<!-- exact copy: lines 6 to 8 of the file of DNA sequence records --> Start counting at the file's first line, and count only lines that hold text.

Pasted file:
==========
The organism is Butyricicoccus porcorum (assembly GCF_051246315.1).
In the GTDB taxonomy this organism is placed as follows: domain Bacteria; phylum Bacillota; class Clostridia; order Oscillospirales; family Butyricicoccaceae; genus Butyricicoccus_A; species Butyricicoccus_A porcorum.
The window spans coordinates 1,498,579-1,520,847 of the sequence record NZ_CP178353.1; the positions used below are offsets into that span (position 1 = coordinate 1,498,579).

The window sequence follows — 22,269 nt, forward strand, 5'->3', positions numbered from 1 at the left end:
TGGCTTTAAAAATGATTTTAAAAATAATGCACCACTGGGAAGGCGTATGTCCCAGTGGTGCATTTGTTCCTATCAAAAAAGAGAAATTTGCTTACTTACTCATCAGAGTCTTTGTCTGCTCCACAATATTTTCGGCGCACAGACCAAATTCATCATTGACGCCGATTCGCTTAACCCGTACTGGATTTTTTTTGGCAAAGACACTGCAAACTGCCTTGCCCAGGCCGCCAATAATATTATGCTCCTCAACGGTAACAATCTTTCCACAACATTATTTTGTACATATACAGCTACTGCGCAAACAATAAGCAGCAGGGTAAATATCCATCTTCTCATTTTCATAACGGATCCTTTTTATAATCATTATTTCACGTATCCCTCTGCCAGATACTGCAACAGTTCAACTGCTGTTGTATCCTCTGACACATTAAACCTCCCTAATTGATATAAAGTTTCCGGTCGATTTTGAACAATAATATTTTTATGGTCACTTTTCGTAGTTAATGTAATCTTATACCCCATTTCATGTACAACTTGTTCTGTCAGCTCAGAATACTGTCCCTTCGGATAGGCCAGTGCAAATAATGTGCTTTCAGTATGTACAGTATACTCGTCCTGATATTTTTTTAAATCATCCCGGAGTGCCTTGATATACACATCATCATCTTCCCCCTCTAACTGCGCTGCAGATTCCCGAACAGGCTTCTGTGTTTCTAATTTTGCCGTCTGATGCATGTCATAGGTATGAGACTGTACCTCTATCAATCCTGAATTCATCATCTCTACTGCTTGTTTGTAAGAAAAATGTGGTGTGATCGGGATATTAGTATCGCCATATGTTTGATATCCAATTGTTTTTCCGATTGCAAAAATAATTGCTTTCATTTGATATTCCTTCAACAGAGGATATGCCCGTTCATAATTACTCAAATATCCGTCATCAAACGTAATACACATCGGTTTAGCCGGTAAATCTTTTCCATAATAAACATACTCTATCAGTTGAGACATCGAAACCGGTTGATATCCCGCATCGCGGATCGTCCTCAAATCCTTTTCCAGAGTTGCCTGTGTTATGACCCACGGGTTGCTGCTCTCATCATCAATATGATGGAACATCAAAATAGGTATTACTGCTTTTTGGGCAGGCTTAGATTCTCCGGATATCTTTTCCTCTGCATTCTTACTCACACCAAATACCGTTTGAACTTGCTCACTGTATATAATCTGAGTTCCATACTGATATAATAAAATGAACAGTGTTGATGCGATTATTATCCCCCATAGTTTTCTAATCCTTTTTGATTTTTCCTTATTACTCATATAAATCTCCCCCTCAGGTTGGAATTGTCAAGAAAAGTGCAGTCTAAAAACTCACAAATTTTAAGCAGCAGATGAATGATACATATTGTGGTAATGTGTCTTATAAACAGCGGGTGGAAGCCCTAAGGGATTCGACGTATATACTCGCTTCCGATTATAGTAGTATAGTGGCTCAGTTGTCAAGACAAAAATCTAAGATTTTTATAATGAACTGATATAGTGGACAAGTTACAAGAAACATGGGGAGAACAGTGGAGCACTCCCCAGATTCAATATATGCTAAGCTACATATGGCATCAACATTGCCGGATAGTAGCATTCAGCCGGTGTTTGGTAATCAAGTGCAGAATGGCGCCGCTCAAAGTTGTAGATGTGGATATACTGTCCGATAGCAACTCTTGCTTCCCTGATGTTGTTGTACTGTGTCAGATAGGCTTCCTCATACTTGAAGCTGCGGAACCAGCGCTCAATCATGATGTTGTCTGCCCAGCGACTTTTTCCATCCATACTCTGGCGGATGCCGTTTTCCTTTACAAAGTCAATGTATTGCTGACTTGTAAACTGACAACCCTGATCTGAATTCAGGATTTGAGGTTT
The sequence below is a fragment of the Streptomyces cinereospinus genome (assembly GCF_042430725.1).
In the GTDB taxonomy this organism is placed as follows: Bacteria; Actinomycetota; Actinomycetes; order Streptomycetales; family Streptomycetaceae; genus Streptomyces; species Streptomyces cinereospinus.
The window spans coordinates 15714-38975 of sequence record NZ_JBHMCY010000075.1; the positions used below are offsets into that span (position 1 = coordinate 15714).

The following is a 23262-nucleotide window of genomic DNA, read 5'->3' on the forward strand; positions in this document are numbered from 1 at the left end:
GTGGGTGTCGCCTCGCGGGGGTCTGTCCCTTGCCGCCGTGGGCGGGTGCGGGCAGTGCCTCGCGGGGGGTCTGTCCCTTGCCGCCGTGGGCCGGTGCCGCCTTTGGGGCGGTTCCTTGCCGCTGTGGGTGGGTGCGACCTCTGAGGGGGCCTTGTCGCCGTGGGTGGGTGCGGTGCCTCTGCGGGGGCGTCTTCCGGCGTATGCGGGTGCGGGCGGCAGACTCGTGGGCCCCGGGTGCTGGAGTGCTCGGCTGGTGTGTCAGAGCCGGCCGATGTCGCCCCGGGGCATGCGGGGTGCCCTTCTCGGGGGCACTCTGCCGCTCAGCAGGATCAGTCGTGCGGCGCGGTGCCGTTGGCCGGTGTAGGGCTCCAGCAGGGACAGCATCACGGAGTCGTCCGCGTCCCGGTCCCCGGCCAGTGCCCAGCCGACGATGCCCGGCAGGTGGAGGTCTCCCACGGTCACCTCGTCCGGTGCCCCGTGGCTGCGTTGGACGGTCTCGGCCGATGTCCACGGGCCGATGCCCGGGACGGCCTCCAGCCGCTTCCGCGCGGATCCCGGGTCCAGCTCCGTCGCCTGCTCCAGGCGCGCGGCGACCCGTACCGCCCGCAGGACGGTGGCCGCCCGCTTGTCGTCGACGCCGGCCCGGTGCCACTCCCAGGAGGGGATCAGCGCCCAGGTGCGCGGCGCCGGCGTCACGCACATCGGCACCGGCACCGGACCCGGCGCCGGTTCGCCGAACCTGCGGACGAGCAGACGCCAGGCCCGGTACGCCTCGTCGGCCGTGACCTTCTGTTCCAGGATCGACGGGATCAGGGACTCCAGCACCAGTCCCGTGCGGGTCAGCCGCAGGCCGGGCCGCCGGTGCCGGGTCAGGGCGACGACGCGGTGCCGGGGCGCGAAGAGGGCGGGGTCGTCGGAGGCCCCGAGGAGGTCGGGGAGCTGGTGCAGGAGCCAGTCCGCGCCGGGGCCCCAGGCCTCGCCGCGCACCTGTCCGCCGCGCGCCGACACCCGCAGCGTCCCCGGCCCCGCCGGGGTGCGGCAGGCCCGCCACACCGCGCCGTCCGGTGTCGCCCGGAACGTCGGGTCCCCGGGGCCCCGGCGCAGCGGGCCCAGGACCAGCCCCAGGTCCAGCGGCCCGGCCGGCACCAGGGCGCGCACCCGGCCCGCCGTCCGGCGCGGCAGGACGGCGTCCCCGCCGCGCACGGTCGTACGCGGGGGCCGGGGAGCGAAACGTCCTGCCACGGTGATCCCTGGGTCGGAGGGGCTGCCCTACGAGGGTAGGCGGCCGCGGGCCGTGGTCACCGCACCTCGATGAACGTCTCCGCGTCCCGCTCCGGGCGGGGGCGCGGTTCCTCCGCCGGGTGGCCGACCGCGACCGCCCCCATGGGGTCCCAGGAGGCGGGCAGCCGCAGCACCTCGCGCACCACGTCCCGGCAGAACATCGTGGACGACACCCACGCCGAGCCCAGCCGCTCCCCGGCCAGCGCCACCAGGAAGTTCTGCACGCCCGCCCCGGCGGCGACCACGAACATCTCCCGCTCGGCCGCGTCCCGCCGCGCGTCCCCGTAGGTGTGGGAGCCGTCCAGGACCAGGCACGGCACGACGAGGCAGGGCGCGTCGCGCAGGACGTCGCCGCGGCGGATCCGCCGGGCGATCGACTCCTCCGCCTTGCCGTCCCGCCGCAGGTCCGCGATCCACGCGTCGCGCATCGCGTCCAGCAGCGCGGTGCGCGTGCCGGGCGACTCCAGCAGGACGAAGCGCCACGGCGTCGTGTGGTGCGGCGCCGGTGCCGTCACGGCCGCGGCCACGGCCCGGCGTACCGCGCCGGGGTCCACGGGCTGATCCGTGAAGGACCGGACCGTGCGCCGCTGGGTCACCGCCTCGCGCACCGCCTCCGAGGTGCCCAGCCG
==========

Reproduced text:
The sequence below is a fragment of the Streptomyces cinereospinus genome (assembly GCF_042430725.1).
In the GTDB taxonomy this organism is placed as follows: Bacteria; Actinomycetota; Actinomycetes; order Streptomycetales; family Streptomycetaceae; genus Streptomyces; species Streptomyces cinereospinus.
The window spans coordinates 15714-38975 of sequence record NZ_JBHMCY010000075.1; the positions used below are offsets into that span (position 1 = coordinate 15714).